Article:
Christopher v. City of Tupelo, Mississippi et al, No. 1:2016cv00126 - Document 61 (N.D. Miss. 2017)

Court Description: MEMORANDUM OPINION AND ORDER. Motion for summary judgment 48 is GRANTED in Part and DENIED in Part. Case REMANDED to the Circuit Court of Hinds County. Signed by District Judge Debra M. Brown on 12/27/17. (cr)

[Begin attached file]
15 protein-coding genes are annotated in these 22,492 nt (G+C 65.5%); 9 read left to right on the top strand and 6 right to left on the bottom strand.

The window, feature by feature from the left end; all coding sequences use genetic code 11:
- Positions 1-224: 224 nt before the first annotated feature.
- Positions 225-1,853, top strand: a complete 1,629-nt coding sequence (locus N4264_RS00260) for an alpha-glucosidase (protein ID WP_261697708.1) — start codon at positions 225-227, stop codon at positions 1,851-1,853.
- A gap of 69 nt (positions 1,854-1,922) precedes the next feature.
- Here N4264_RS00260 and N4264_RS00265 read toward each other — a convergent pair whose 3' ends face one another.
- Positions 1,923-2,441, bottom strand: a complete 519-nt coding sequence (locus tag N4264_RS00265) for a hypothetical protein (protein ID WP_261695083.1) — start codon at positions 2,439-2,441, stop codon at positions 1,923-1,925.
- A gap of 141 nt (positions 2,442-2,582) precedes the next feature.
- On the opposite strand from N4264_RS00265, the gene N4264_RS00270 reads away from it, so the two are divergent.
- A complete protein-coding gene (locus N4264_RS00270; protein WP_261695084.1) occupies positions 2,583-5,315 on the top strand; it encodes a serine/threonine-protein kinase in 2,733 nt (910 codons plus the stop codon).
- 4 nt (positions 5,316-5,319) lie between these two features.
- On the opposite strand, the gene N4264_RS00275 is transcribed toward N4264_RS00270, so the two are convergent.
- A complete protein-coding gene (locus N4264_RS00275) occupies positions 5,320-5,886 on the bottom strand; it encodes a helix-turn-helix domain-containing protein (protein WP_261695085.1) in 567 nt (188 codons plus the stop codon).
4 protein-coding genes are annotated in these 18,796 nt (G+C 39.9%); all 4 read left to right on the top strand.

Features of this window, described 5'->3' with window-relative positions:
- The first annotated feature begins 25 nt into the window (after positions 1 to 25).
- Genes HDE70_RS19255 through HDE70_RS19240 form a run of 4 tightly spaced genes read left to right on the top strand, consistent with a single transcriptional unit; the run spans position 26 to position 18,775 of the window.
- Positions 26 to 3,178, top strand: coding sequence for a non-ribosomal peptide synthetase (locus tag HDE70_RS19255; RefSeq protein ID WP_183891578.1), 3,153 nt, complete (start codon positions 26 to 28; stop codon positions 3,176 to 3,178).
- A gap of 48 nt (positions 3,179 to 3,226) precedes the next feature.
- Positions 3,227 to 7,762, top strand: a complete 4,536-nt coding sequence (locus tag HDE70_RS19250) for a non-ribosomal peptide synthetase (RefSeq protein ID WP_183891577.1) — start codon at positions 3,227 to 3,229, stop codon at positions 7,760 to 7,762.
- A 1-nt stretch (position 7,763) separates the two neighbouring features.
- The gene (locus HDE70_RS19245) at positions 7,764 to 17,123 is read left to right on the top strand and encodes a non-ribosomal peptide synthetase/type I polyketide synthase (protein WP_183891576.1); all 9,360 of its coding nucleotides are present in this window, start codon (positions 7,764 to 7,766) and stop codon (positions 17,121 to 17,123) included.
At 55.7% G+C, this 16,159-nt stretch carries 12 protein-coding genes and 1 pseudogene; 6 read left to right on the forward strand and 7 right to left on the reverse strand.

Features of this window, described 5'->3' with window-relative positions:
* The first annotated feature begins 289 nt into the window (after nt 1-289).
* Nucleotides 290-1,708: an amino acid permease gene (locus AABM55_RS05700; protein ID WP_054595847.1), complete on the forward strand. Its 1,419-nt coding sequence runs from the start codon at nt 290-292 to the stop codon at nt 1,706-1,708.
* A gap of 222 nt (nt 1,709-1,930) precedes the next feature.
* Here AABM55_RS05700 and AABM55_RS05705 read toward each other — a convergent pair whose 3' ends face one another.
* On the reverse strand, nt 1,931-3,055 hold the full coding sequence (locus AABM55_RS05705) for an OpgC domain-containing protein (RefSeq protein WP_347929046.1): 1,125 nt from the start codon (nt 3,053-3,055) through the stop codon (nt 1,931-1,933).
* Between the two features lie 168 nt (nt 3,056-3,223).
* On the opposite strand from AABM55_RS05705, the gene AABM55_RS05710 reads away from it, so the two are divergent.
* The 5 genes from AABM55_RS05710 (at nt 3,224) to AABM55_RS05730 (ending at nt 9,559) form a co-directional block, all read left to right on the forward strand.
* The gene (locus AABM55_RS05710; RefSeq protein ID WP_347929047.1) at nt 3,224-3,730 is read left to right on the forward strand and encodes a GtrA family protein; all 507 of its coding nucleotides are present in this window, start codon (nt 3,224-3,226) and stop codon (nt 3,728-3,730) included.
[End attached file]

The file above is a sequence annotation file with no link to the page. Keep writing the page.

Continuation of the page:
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Christopher v. City of Tupelo, Mississippi et al Doc. 61 IN THE UNITED STATES DISTRICT COURT FOR THE NORTHERN DISTRICT OF MISSISSIPPI ABERDEEN DIVISION C.S. CHRISTOPHER, JR. PLAINTIFF V. NO. 1:16-CV-126-DMB-DAS RICHARD HILL, et al. DEFENDANTS MEMORANDUM OPINION AND ORDER This employment discrimination action is before the Court on the defendants’ motion for summary judgment. Doc. #48. I Standard of Review Under Rule 56 of the Federal Rules of Civil Procedure, “[s]ummary judgment is proper only when the record demonstrates that no genuine issue of material fact exists and the movant is entitled to judgment as a matter of law.” Luv N’ Care Ltd. v. Groupo Rimar, 844 F.3d 442, 447 (5th Cir. 2016). “A factual issue is genuine if the evidence is sufficient for a reasonable jury to return a verdict for the non-moving party, and material if its resolution could affect the outcome of the action.” Burton v. Freescale Semiconductor, Inc., 798 F.3d 222, 226 (5th Cir. 2015) (internal quotation marks omitted). On a motion for summary judgment, a court must “consider the evidence in the light most favorable to the nonmoving party and draw all reasonable inferences in its favor.” Edwards v. Cont’l Cas. Co., 841 F.3d 360, 363 (5th Cir. 2016). In seeking summary judgment, “[t]he moving party bears the initial responsibility of informing the district court of the basis for its motion, and identifying those portions of the record which it believes demonstrate the absence of a genuine issue of material fact.” Nola Spice Designs, L.L.C. v. Haydel Enters., Inc., 783 F.3d 527, 536 (5th Cir. 2015) (internal quotation marks and Dockets.Justia.com alterations omitted). If the moving party satisfies this burden, “the non-moving party must go beyond the pleadings and by her own affidavits, or by the depositions, answers to interrogatories, and admissions on file, designate specific facts showing that there is a genuine issue for trial.” Id. (internal quotation marks omitted). “Where the nonmoving party bears the burden of proof at trial, the moving party satisfies this initial burden by demonstrating an absence of evidence to support the nonmoving party’s case.” Celtic Marine Corp. v. James C. Justice Cos., Inc., 760 F.3d 477, 481 (5th Cir. 2014). II Factual Background and Procedural History A. The Civil War Battles of Tupelo and Brice’s Crossroads On June 10, 1864, during the height of the American Civil War, Confederate and Union forces met in a battle at Brice’s Crossroads, a site located roughly twenty miles north of the City of Tupelo, Mississippi.1 The battle, which involved approximately 12,000 troops, resulted in a victory for the Confederate forces. Over time, the battle would become known as the Battle of Brice’s Crossroads. About a month later, on July 5, 1864, Confederate and Union forces met again around Tupelo. This battle, which involved approximately 22,000 troops, resulted in a victory for the Union forces. Over time, this battle has been referred to as the Battle of Tupelo and the Battle of Harrisburg. 1 The Court may take judicial notice of any fact which “is not subject to reasonable dispute” and “can be accurately and readily determined from sources whose accuracy cannot reasonably be questioned.” Fed. R. Evid. 201(b). Accordingly, a court may take judicial notice of undisputed facts surrounding historical battles. See, e.g., United States v. Osidach, 513 F.Supp. 51, 93 (E.D. Pa. 1981) (taking judicial notice of World War II operations); see also Cuyler v. Ferrill, 6 F. Cas. 1088, 1091 (C.C.S.D. Ga. 1867) (“[T]he late Civil War being matter of public history,—a fact impressed upon the whole country,—is likewise judicially known to the courts; and from this general historical fact they will also take judicial notice of particular acts which led to it, or happened during its continuance, whenever it becomes essential to the ends of justice to do so.”). 2 B. C.S. Christopher Jr. C.S. “Pete” Christopher Jr.,2 is an approximately sixty-seven-year-old resident of Guntown, Mississippi. Doc. #48-3 at 5; Doc. #55-1 at ¶ 1. He has worked as a salesman “for most” of his working career and, over the last three decades, has “developed a deep appreciation” for soldiers of the Civil War. Doc. #55-1 at ¶ 1. In this regard, Christopher has “attended countless Civil War Re-enactments and [has] studied the Civil War battle through research, reading and seminars, especially the Brice’s Crossroads Campaign.” Id. C. 2009 Interlocal Cooperation Agreement In February of 2009, the Mississippi cities of Baldwyn and Tupelo entered into an Interlocal Cooperation Agreement (“Agreement”) with Lee County; Brice’s Crossroads National Battlefield Commission, Inc. (“BCNBC”); and The Convention and Visitors Bureau of the City of Tupelo, Mississippi (“Bureau”). Doc. #48-1. The stated purpose of the Agreement was “to facilitate the development and interpretation of the Civil War Battles of Tupelo (‘Harrisburg’) and Brice’s Crossroads (‘Brice’s’) to be known as the Civil War Center.” Id. Section 6 of the Agreement provided for the creation of a Civil War Center Board (“CWCB” or “Board”). Id. at 2. Under the terms of the Agreement, the Board operates under the BCNBC and consists of seven members. Id. Lee County, Tupelo, and Baldwyn each appoint two members, while the Bureau appoints one. Id. The Agreement also authorized the Board to adopt regulations and policies to govern its operations. Id. D. The Board’s Formation and Initial Meetings Sometime after the execution of the Agreement: (1) Tupelo appointed Dick Hill and Ed Neelly to the Board; (2) Lee County appointed C.S. “Pete” Christopher and Rhett Russell; (3) 2 The plaintiff’s name is Clyde but he uses the first name Pete. Doc. #48-3 at 5. 3 Baldwyn appointed Jim Bishop and Jim Grisham; and (4) the Bureau appointed Neal McCoy. Doc. #55-4. The newly created Board held its initial meeting on March 3, 2010. Id. At this meeting, the Board approved a set of by-laws, approved Russell to serve as secretary, approved Grisham to serve as Chairman, approved Edwina Carpenter to serve as Russell’s “assistant,” and approved Neelly to serve as treasurer. Id. Under the by-laws, decisions of the Board, including removal of a Board member, require an eighty-percent majority vote of the members present. Doc. #55-3 at 2–3. Additionally, of relevance here, Article XII of the by-laws provided: Section 1. CONTRACTS. The Board may authorize an officer or officers, agent or agents, to enter into any contract or execute and deliver an instrument in the name of the Board and such authority may be general or confined to specific instances. Any such contracts or instruments shall require the signature of the Chairman, Secretary and Treasurer upon the authorization of the Board. No contract shall be entered into for and on behalf of CWCB without prior approval of BCNBC. Section 2. LOANS. No loans shall be contracted on behalf of the Board and no evidence of indebtedness shall be issued in its name unless authorized by a resolution of the Board. Such authority may be general or confined to specific instances; however, any such contracts or instruments shall require the signature of the Chairman, Secretary and Treasurer upon the authorization of CWCB. No such loan shall be transacted for or on behalf of CWCB without prior approval of BCNBC. Section 3. CHECKS AND DRAFTS, ETC. All checks, drafts or other order for the payment of money, notes or evidences of indebtedness issued in the name of the CWCB shall be signed by such officer or officers or agent of the Board and in such manner as shall from time to time be determined by resolution of CWCB. Section 4. DEPOSITS. All funds of CWCB not otherwise employed shall be deposited from time to time in the credit of CWCB in such banks, trust companies or other depositories as CWCB may select. Id. at 4–5. At the March 3 meeting, the Board also voted that Christopher, Hill, Grisham, and McCoy would serve initial terms of five years, while the remaining Board members would serve initial 4 four-year terms. Doc. #55-4 at 1. At the expiration of these initial terms, the Board mandated two-year terms. Id. at 2. Although it is not apparent from the record, the defendants assert that Board members receive no compensation for their service. See Doc. #49 at 2. About one month later, at an April 7, 2010, Board meeting, the Board approved the creation of a checking account and granted Carpenter “authority to pay all approved expenditures and sign checks for routine expenses.” Doc. #55-8. The Board also approved a request to the City of Baldwyn for Carpenter to serve as Director of the Civil War Center (“Center”) and for the City to provide her salary and benefits “beginning in the 2010-2011 operating year.” Id. Later in 2010, Baldwyn approved this request and Carpenter became Director of the Center. Doc. #48-7 at 19. E. February 2014 Audit In early 2014, Christopher became concerned about Carpenter’s expenditures and recordkeeping. At an informal Board meeting on January 8, 2014, Christopher gave Hill a note requesting receipts for the Center’s expenditures. See Doc. #55-17 at 1–2. Hill told Christopher that he did not think such documentation was necessary. Id. at 2. On February 1, 2014, Christopher sent Bishop and McCoy a letter expressing concerns regarding Carpenter’s spending and recordkeeping and stating a desire “to see the receipts put [sic] the checks for our review.” Id. At some point, Christopher suggested to Hill that the Board utilize a third party to conduct an audit of the Board’s finances. Doc. #55-1 at ¶ 4. Hill did not believe that a third-party audit was necessary; however, Russell agreed to conduct a partial audit. Id. On February 27, 2014, Russell wrote Carpenter explaining that he had been appointed by the Board “to conduct a partial audit” of Carpenter’s financial activities with the Center. Doc. #55-7 at 1. The letter asked Carpenter to provide justifications for numerous debit card purchases, mileage claims, and check purchases occurring between June and November 2013. Id. at 1–5. 5 About three weeks later, on March 13, 2014, Russell sent Carpenter a follow-up letter in which he requested additional documentation and explanations related to Carpenter’s financial activities. Id. at 6–7. Carpenter responded to Russell in an April 2, 2014 letter. Id. at 8–11. In her response, Carpenter conceded that she lacked receipts for fourteen expenses totaling $804.60 but asserted that “these expenses were for the Civil War Center and are very similar in nature to the expenses that I do have documentation for.” Id. at 11. Carpenter also stated that she had requested reimbursement for an excess of $62.00 and would be “glad to handle this in a way that is satisfactory to the board either by reimbursing the Civil War Center or deducting the amount from future travel expense.” Id. F. Christopher’s Record Requests Apparently unsatisfied with Carpenter’s responses, on April 15, 2014, and again on May 9, Christopher wrote Hill complaining about Carpenter’s expenditures and recordkeeping. Doc. #55-17. The May letter also requested a “record of the deposits in which TVB repaid the Center for Edwina’s 3 trips to reenactments.” Doc. #55-17 at 3. On June 10, 2014, Christopher wrote a letter to the Board in which he (1) criticized the completeness and accuracy of minutes from a June 4 Board meeting; (2) expressed concerns about Carpenter’s financial conduct; and (3) requested that Hill work with Carpenter to respond to certain questions Christopher had regarding the Board’s finances. Doc. #55-14. On June 28, 2014, counsel for Christopher sent a letter to Hill requesting various financial documents under Mississippi’s Public Records Act. Doc. #55-15. Sometime after Christopher’s counsel sent this letter, both Carpenter and Hill informed Christopher that he could review the records at “any time.” Doc. #48-3 at 47. On July 7, 2017, Hill responded in writing to the June 6 letter, stating in relevant part: [Christopher] has and always will have access to any documents in our possession and they are available to him at the center. He is welcome [to] review any and all documents pertaining to the Interpretive Center and the way it does and has conducted business. A room will be provided for him and he is welcome to make copies to take with him. If he desires to bring an additional person to assist him, he or she will also be welcome. If Mr. Christopher desires for the board to instruct any paid employees to search, review and duplicate files or records we would refer to section 25-61-7 of the Public Records Act whereby we are entitled to collect reasonable fees calculated to reimburse the board for that expense. We do not waiver [sic] that right. No original documents will be allowed to leave the center. Doc. #55-9. Over the ensuing months, Christopher “was presented partial records and what [he] asked for was not presented.” Doc. #55-1 at ¶ 6. Finally, on December 20, 2014, Christopher filed a Public Records Complaint with the Mississippi Ethics Commission. Doc. #55-21. The complaint states: On June 28th, 2014, I asked for access of all the checks, debit card records and cash receipts of the visitor center. I also asked for the records of all money received by the center. On August 25, I asked specifically for all of these records pertaining to the Simon Spite Estate. On September 25, I asked for all credit card statements of credit cards used by … the center. On October 3, I asked for the records on the Brices [sic] Crossroads Reenacting Operating Account. Id. at 3. G. Christopher’s Dismissal On March 4, 2015, the Board convened for a regular meeting. See Doc. #48-3 at 78. At the meeting, Christopher and Neelly argued over the Board’s expenditures. Id. at 78–79. During the argument, Neelly moved for Christopher to be dismissed because “he’s contentious.” Id. at 79. In the ensuing vote, Neelly, Hill, and Bobby Nichols3 voted for Christopher’s removal. Id. 3 Bobby Nichols was not an original Board member. It is unclear when he was appointed. 7 Two unnamed Board members voted against dismissal. Id. Despite the vote failing to meet the eighty-percent threshold for removal, Neelly informed Christopher that he was “dismissed.” Id. at 80. Christopher then left the meeting. Id. Two weeks after the March 4 meeting, on March 18, 2015, the Ethics Commission acknowledged receipt of Christopher’s complaint. Doc. #55-21 at 4. One week after that, the Board responded to the Ethics Commission, stating that it “complied with the requests made in the letter and with the intent of the law.” Id. at 5. On April 7, 2015, Christopher wrote Ben Logan, the City Attorney for Tupelo,4 complaining that his dismissal violated Board by-laws and was in retaliation for his complaint to the Ethics Commission. Doc. #55-24 at 24–25. At the next Board meeting, eighty-percent of the Board voted in favor of Christopher’s removal; however, contrary to the by-laws, no written notice was provided to Christopher of the removal. Doc. #55-27 at 18–19. H. This Action On February 10, 2016, Christopher filed a four-count complaint against City of Tupelo, Neelly, and Hill, in the Circuit Court of Hinds, County, Mississippi. Doc. #1-1. The complaint asserted (1) “Claims for Wrongful Discharge for Whistle Blowing Under Mississippi Law;” (2) “State Law Claims Pursuant to the Mississippi Tort Claims Act;” (3) “Claims for Refusal to Provide Records Under Mississippi Law;” and (4) “Violation of United States Constitution Amendments One and Fourteen’s Right to Free Speech.” Invoking federal question jurisdiction, Tupelo, Neelly and Hill timely removed the state court action to the Southern District of Mississippi on April 1, 2016, and answered the complaint three days later. Doc. #1; Doc. #3. On May 11, 2016, Tupelo, Neelly and Hill filed a motion to 4 See Doc. #55-38. 8 transfer venue to the Northern District of Mississippi. Doc. #7. Christopher responded in opposition to the transfer motion on June 10, 2016. Doc. #10. On July 7, 2016, United States District Judge Carlton W. Reeves transferred the case to this Court where it was assigned to United States District Judge Sharion Aycock. Doc. #12. On January 19, 2017, following a period of discovery, Christopher filed a motion to amend his complaint to add Carpenter and the Center as defendants and to “clarify” certain facts. Doc. #28. United States Magistrate Judge David A. Sanders granted Christopher’s motion to amend on February 6, 2017. Doc. #30. Christopher filed his amended complaint three days later. Doc. #32. The defendants filed a joint answer to the amended complaint on March 10, 2017. Doc. #36. On June 2, 2017, the defendants filed a motion for summary judgment. Doc. #48. Christopher filed a timely response, Doc. #55; and the defendants filed a timely reply, Doc. #56. On September 13, 2017, Judge Aycock entered an order of recusal and this action was reassigned to the undersigned district judge. Doc. #57. III Analysis Christopher’s amended complaint asserts the same four “counts” as his original complaint: First Amendment retaliation claims, state law claims under the Mississippi Tort Claims Act, claims under Mississippi’s whistle blower statute, and claims under Mississippi’s public records statute. See Doc. #32. The defendants seek summary judgment on all claims. A. First Amendment Retaliation “The First Amendment prohibits not only direct limits on individual speech but also adverse governmental action against an individual in retaliation for the exercise of protected speech activities.” McLin v. Ard, 866 F.3d 682, 696 (5th Cir. 2017). To establish a § 1983 claim for employment retaliation related to speech, a plaintiff9 employee must show: (1) he suffered an adverse employment action; (2) he spoke as a citizen on a matter of public concern; (3) his interest in the speech outweighs the government’s interest in the efficient provision of public services; and (4) the speech precipitated the adverse employment action. Moss v. Harris Cty. Constable Precinct One, 851 F.3d 413, 420–21 (5th Cir. 2017). The amended complaint alleges that the defendants retaliated against Christopher based on “his continuing speech about the financial irresponsibility of the Center’s employee/director, Edwina Carpenter, and the use of public funds.” Doc. #32 at ¶ 26. The defendants argue that Christopher’s First Amendment claims must fail for a variety of reasons, most notably that removal from a volunteer board is not an adverse employment action and that “the plaintiff cannot state a viable First Amendment claim because he did not speak on matters of public concern as a citizen ….” Doc. #49 at 5. Christopher’s response to the motion for summary judgment dedicates only one paragraph to his First Amendment claims, and such paragraph wholly fails to respond to the defendants’ arguments that he did not speak as a citizen on a matter of public concern or that his removal fails to amount to an adverse employment action. Doc. #54 at 19–20. This failure amounts to a waiver of the points argued and justifies summary judgment on Christopher’s federal claims. See TGIP, Inc. v. AT&T Corp., 512 F.Supp.2d 696, 712 (E.D. Tex. 2007) (“Courts have consistently held that inadequate briefing results in a waiver of a party’s argument.”). Regardless, even if the argument was not deemed waived, Christopher’s First Amendment claims must fail. First Amendment jurisprudence distinguishes between speech made by an employee pursuant to his or her official duties, which is not protected under the First Amendment, and speech that the employee engages in as a private citizen, which may be protected. See Davis v. McKinney, 518 F.3d 304, 312 (5th Cir. 2008) (“First it must be determined whether the employee’s speech is pursuant to his or her official duties. If it is, then the speech is not protected by the First 10 Amendment.”). Generally, “when a public employee raises complaints or concerns up the chain of command at his workplace about his duties, that speech is undertaken in the course of performing his job,” and will not be entitled to First Amendment protection. Id. at 313 (collecting cases). “If however a public employee takes his job concerns to persons outside the work place in addition to raising them up the chain of command at his workplace, then those external communications are ordinarily not made as an employee, but as a citizen.” Id. There can be no serious dispute that Christopher’s “continuing speech about the financial irresponsibility of the Center’s employee/director, Edwina Carpenter, and the use of public funds,” fell squarely within his duties as a Board member of the Center. Doc. #32 at ¶ 26. Likewise, there is no genuine issue of material fact that, before the March dismissal vote, all relevant speech by Christopher had been directed internally towards Board members or Carpenter herself. These internal communications were not citizen speech and are, therefore, not entitled to First Amendment protection. See McKinney, 518 F.3d at 312–13. While it is true that Christopher engaged in external communications when he filed an Ethics Commission complaint regarding the Board’s failure to provide financial records and when he complained to the Tupelo City Attorney about procedural irregularities in his termination, such communications cannot support a claim for First Amendment retaliation because there is no evidence either precipitated Christopher’s dismissal from the Board. It is axiomatic that “speech could not have motivated [an] adverse employment action unless the defendant was aware of it.” Hays v. LaForge, 113 F.Supp.3d 883, 904 (N.D. Miss. 2015) (citing Wetherbe v. Smith, 593 F. App’x 323, 328 (5th Cir. 2014)). Christopher’s letter to the Tupelo City Attorney came after the Board had already voted (albeit improperly) in favor of Christopher’s dismissal. Furthermore, there is absolutely no evidence that anyone on the Board 11 was aware of the Ethics Commission complaint before mid-March 2015 (approximately eleven days after Christopher was first dismissed), when the Commission first acknowledged receipt of the complaint. While there is no dispute that the Board had knowledge of these communications when it voted a second time to dismiss Christopher, causation cannot be established “where the adverse action was already ongoing at the time of the protected activity.” Young v. Westchester Cty. Dep't of Soc. Servs., 57 F. App’x 492, 495 (2d Cir. 2003). To the extent the Board had already voted to dismiss Christopher before learning of the external communications, the Court concludes that there is no genuine issue of material fact as to whether Christopher’s later dismissal was caused by such communications. Accordingly, Christopher’s First Amendment retaliation claims must fail. B. Remaining Claims Having determined that Christopher’s federal claims must be dismissed, no federal question remains before the Court. In this situation, “the court must exercise its discretion whether to exercise supplemental jurisdiction.” Bass v. Parkwood Hosp., 180 F.3d 234, 246 (5th Cir. 1999) (citing 28 U.S.C. § 1367(c)(3)). To this end, 28 U.S.C. § 1367, the supplemental jurisdiction statute, provides: The district courts may decline to exercise supplemental jurisdiction … [if] (1) the claim raises a novel or complex issue of State law, (2) the claim substantially predominates over the claim or claims over which the district court has original jurisdiction, (3) the district court has dismissed all claims over which it has original jurisdiction, or (4) in exceptional circumstances, there are other compelling reasons for declining jurisdiction. 28 U.S.C. § 1367(c). Courts in the Fifth Circuit treat the four circumstances enumerated in § 1367 as “statutory factors” to consider when evaluating supplemental jurisdiction. Enochs v. Lampasas Cty., 641 F.3d 155, 159 (5th Cir. 2011). “The general rule is that a court should decline to exercise jurisdiction over remaining state-law claims when all federal-law claims are eliminated before 12 trial.” Watson v. City of Allen, 821 F.3d 634, 642 (5th Cir. 2016). Christopher’s state law claims involve complex issues of state law, most notably the Board’s and Center’s status as state or public entities. The second statutory factor weighs in favor of remand because the state law claims predominate over the now non-existent federal law claims. The third statutory factor weighs in favor of remand because the federal claim will be dismissed by this order. The fourth factor, which incorporates the “common law factors [of] judicial economy, convenience, fairness, and comity,”5 also favors dismissal as the heavy balance of the common law factors weigh in favor of remand. Specifically, the judicial economy factor weighs in favor of remand because “at the time the federal claims were deleted hardly any federal judicial resources, let alone a significant amount of resources, had been devoted to the … consideration of the … state law claims (or to any claims).”6 Enochs, 641 F.3d at 159. The third common law factor also weighs in favor of remand because there is no indication of prejudice resulting from dismissal and “it [is] certainly fair to have … the purely … state law claims heard in … state court ….” Id. at 160. Finally, insofar as federal courts are “not as well equipped for determinations of state law as are state courts,” the fourth common law factor of comity is served by remand. Id.; see Diaz v. Estate of Lampton, No. 3:09-cv-324, 2013 WL 3213087, at *16 (S. D. Miss. June 26, 2013) (dismissing state law claims “without prejudice so that a state court of competent jurisdiction may resolve them”). Upon consideration of the statutory and common law factors, the Court will decline to exercise supplemental jurisdiction over the state law claims and such claims will be remanded. 5 Enochs, 641 F.3d at 159 (“The fourth factor also favors remand, as the heavy balance of the common law factors in favor of remand constitutes another compelling reason to decline jurisdiction.”). 6 Aside from this order, the Court has issued only procedural orders. 13 IV Conclusion For the reasons above, the defendants’ motion for summary judgment [48] is GRANTED in Part and DENIED in Part. The motion is GRANTED to the extent it seeks summary judgment on Christopher’s First Amendment retaliation claims. The motion is DENIED to the extent it seeks summary judgment on Christopher’s remaining claims, which are REMANDED to the Circuit Court of Hinds County. SO ORDERED, this 27th day of December, 2017. /s/Debra M. Brown UNITED STATES DISTRICT JUDGE 14